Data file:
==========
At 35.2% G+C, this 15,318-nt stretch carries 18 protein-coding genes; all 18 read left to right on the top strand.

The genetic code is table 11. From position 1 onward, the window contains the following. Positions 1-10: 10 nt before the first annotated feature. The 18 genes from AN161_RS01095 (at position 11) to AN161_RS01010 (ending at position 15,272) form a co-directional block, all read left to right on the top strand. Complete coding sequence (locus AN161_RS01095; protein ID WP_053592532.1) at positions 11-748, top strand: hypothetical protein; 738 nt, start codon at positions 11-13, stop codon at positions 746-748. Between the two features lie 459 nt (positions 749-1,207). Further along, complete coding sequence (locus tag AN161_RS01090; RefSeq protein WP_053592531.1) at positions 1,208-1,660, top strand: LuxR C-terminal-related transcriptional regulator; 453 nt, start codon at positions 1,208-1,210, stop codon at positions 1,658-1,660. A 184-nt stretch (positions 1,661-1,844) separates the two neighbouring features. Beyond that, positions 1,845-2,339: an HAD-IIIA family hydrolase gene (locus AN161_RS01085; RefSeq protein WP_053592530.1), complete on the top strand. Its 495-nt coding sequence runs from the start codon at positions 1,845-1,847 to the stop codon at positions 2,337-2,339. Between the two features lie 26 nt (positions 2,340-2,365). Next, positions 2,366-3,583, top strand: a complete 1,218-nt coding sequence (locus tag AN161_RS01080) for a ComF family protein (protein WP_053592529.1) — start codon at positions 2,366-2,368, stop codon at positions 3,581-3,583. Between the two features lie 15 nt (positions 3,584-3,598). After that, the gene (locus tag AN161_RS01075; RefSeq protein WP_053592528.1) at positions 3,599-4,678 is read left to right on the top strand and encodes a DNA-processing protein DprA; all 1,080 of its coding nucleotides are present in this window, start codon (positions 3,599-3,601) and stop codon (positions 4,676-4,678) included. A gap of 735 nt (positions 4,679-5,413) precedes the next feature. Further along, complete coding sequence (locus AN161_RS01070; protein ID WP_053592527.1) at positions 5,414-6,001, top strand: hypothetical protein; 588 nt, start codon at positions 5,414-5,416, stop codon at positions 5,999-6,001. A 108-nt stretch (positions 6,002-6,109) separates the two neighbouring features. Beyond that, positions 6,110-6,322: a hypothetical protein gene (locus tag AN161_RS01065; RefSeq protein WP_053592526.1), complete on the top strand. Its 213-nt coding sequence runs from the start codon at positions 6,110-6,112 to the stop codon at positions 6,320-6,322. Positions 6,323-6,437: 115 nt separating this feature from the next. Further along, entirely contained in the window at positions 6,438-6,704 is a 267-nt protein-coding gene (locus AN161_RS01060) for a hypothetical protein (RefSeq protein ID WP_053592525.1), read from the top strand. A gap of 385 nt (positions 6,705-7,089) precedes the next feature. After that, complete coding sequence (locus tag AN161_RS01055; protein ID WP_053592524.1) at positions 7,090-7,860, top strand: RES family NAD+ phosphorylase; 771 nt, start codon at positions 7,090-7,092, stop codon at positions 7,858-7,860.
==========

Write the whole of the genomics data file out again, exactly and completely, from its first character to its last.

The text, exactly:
At 35.2% G+C, this 15,318-nt stretch carries 18 protein-coding genes; all 18 read left to right on the top strand.

The genetic code is table 11. From position 1 onward, the window contains the following. Positions 1-10: 10 nt before the first annotated feature. The 18 genes from AN161_RS01095 (at position 11) to AN161_RS01010 (ending at position 15,272) form a co-directional block, all read left to right on the top strand. Complete coding sequence (locus AN161_RS01095; protein ID WP_053592532.1) at positions 11-748, top strand: hypothetical protein; 738 nt, start codon at positions 11-13, stop codon at positions 746-748. Between the two features lie 459 nt (positions 749-1,207). Further along, complete coding sequence (locus tag AN161_RS01090; RefSeq protein WP_053592531.1) at positions 1,208-1,660, top strand: LuxR C-terminal-related transcriptional regulator; 453 nt, start codon at positions 1,208-1,210, stop codon at positions 1,658-1,660. A 184-nt stretch (positions 1,661-1,844) separates the two neighbouring features. Beyond that, positions 1,845-2,339: an HAD-IIIA family hydrolase gene (locus AN161_RS01085; RefSeq protein WP_053592530.1), complete on the top strand. Its 495-nt coding sequence runs from the start codon at positions 1,845-1,847 to the stop codon at positions 2,337-2,339. Between the two features lie 26 nt (positions 2,340-2,365). Next, positions 2,366-3,583, top strand: a complete 1,218-nt coding sequence (locus tag AN161_RS01080) for a ComF family protein (protein WP_053592529.1) — start codon at positions 2,366-2,368, stop codon at positions 3,581-3,583. Between the two features lie 15 nt (positions 3,584-3,598). After that, the gene (locus tag AN161_RS01075; RefSeq protein WP_053592528.1) at positions 3,599-4,678 is read left to right on the top strand and encodes a DNA-processing protein DprA; all 1,080 of its coding nucleotides are present in this window, start codon (positions 3,599-3,601) and stop codon (positions 4,676-4,678) included. A gap of 735 nt (positions 4,679-5,413) precedes the next feature. Further along, complete coding sequence (locus AN161_RS01070; protein ID WP_053592527.1) at positions 5,414-6,001, top strand: hypothetical protein; 588 nt, start codon at positions 5,414-5,416, stop codon at positions 5,999-6,001. A 108-nt stretch (positions 6,002-6,109) separates the two neighbouring features. Beyond that, positions 6,110-6,322: a hypothetical protein gene (locus tag AN161_RS01065; RefSeq protein WP_053592526.1), complete on the top strand. Its 213-nt coding sequence runs from the start codon at positions 6,110-6,112 to the stop codon at positions 6,320-6,322. Positions 6,323-6,437: 115 nt separating this feature from the next. Further along, entirely contained in the window at positions 6,438-6,704 is a 267-nt protein-coding gene (locus AN161_RS01060) for a hypothetical protein (RefSeq protein ID WP_053592525.1), read from the top strand. A gap of 385 nt (positions 6,705-7,089) precedes the next feature. After that, complete coding sequence (locus tag AN161_RS01055; protein ID WP_053592524.1) at positions 7,090-7,860, top strand: RES family NAD+ phosphorylase; 771 nt, start codon at positions 7,090-7,092, stop codon at positions 7,858-7,860.